ACROMIO-CLAVICULAR JOINT (ACJ) ARTHRITIS

WHERE IS THE AC JOINT?
The AC joint is a small joint formed by the end of the clavicle (collar bone) and the acromion. The acromion is part of the scapula (shoulder blade), most of which is on the back but the acromion curves forwards, over the top of the shoulder joint and meets the clavicle at the front. The joint moves very little in comparison to the nearby shoulder joint but tremendous forces travel through it particularly in manual and overhead workers or sports people. Inside the joint is a small cartilage disc which degenerates as we get older and may have disappeared by our 40s. There are ligaments and a capsule to keep the joint aligned.

AC JOINT ARTHRITIS
Like any joint, it is susceptible to wear and tear (arthritis). This can co-exist with Impingement symptoms but they are not really directly connected. As one gets older, the joint narrows and as a result many patients over the age of 50 can have X-ray evidence of arthritis here. That does not mean to say it causes pain though.

WHAT ARE THE SYMPTOMS?
Patients may complain of pain directly over the joint. Pain is generally worse on over-shoulder activity, lifting heavy items and sleeping on the affected side. Pain is often worse on bringing the arm across the chest as if you were putting your hand on your opposite shoulder.

HOW IS THE DIAGNOSIS MADE?
Pain localised over the AC joint which increases on direct pressure and pain in the AC joint when bringing your arm across your chest are signs that the AC joint is involved in your symptoms.

An X-ray may show narrowing of the joint associated with other changes of arthritis such as osteophytes and erosion of the smooth joint surface.

 
ACJ after subacromial decompression (co-planing) but before ACJ excision.

WHAT IS THE TREATMENT?
Treatment commences with simple measures like rest, modification of activity and painkillers and anti-inflammatories. Physiotherapy may help but is unlikely to be of lasting benefit.

An injection of local anaesthetic and steroid is often beneficial to reduce pain. This may be enough to settle your symptoms completely but often the sypmtoms return some weeks or months later. The injection was however still helpful in that, if it relieved your pain, it confirms the source for further treatment.

SURGERY
If the above treatments are ineffective or only provide short term relief then surgery in the form of an Arthroscopic Acromio-clavicular Joint Excision can be performed, often at the same time as subacromial decompression. This is key hole surgery and a burr (small rotating saw blade) is passed through the joint to widen the gap. The joint still moves and performs its function but the ends will no longer rub together, thus reducing your pain.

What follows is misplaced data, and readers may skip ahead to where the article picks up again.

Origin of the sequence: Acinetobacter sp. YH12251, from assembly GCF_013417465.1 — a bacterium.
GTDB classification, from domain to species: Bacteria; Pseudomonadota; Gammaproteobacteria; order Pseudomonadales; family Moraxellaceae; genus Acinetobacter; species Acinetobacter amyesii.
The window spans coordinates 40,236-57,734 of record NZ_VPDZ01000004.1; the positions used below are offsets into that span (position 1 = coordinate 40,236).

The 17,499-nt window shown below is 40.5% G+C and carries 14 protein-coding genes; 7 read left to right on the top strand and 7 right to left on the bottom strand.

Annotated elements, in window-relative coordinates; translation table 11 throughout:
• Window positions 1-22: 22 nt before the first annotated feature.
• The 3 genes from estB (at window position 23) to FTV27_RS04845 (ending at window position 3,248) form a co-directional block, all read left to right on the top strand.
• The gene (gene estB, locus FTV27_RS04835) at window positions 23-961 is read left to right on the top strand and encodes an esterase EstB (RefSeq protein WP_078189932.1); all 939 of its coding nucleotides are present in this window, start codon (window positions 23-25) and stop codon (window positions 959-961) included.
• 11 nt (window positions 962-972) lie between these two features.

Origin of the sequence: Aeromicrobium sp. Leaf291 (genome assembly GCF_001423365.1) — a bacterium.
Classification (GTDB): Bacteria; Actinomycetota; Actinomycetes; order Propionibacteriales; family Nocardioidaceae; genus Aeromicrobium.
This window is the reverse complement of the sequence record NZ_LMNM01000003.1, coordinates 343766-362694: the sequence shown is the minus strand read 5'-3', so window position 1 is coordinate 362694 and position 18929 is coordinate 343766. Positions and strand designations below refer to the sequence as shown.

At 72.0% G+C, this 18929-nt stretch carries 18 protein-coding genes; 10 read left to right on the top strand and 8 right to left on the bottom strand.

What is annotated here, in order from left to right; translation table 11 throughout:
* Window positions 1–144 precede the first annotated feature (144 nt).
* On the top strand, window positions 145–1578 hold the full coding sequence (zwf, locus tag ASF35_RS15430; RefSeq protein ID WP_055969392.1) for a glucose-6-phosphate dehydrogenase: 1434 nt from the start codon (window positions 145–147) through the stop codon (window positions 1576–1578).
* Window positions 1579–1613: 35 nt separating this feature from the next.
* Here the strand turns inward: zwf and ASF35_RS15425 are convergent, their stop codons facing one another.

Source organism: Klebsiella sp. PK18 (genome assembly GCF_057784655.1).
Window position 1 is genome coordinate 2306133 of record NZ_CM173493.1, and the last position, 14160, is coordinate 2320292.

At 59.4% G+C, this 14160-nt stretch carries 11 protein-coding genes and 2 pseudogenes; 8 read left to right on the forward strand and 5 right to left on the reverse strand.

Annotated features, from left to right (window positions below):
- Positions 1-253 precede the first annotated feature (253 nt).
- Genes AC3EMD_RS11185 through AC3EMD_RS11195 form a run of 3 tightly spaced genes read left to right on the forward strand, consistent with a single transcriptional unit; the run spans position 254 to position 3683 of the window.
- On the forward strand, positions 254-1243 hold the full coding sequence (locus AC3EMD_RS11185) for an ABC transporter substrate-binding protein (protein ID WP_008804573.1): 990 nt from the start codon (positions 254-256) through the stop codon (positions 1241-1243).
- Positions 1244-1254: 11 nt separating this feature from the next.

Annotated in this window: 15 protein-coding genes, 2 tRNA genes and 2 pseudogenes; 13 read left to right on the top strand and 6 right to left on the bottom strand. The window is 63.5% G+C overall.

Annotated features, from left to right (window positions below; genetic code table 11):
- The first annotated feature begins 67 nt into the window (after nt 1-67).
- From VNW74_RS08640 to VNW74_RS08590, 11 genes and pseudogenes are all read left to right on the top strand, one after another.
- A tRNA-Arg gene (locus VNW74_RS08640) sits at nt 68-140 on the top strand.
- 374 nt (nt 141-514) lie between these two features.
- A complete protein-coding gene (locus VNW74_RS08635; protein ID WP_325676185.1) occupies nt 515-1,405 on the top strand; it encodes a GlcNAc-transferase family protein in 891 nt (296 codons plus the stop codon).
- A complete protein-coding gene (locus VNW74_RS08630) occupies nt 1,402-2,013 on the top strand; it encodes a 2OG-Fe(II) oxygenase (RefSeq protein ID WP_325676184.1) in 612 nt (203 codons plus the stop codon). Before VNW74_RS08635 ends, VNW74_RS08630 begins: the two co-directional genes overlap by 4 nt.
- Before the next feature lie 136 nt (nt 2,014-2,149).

REHABILITATION
ACJ excision (viewed from below)

You will be given a sling after the procedure which you can discard when you are comfortable but you’ll probably appreciate it for 2 to 3 weeks. Initially you can remove the sling for washing and dressing and choose whether you wear it during the night in bed. You can gently move your shoulder out of the sling when you feel comfortable to do so. Even if your shoulder is painful, you should keep your hand, wrist and elbow moving so that you do not develop stiffness in these joints. You cannot drive until normal mobility below shoulder height returns in your arm. Most patients symptoms settle down within 6 to 12 weeks of the operation.

ACROMIO-CLAVICULAR JOINT PAIN IN YOUNG PATIENTS
The AC joint is loaded heavily in overhead activities. Therefore in athletes (especially weight-lifters) or in heavy manual labourers, the AC joint may be overloaded leading either to damage to the cartilage within the joint or osteolysis (absorption of the bone) of the end of the clavicle (collar bone). Osteolysis is rare but is essentially a stress fracture (small break) of the outer end of the clavicle where the bone has been repeatedly overloaded exceeding the ability of the bone to heal sufficiently between injuries.

WHAT ARE THE SYMPTOMS?
This tends to affect a younger age group (< 40 years) than AC joint arthritis. You may feel pain on the top of the shoulder, localised to the AC joint and have pain on activity and on sleeping on that side.

HOW IS THE DIAGNOSIS MADE?
On examination, pain with direct pressure over the joint will often bring on the symptoms. Also, the Scarf Test may be positive. This is where the arm is brought across the chest as if putting your hand on your other shoulder.

 
ACJ excision (viewed from within the AC joint)

HOW IS IT INVESTIGATED?
On plain X-ray there may be a loss of bone (osteolysis) from the outer end of the clavicle. MRI may show swelling and inflammation around AC joint.

HOW CAN THIS BE TREATED?
The symptoms may resolve with rest alone. 6-8 weeks complete rest from overhead weightlifting or heavy manual labour over shoulder-height is required to allow the bone to heal.
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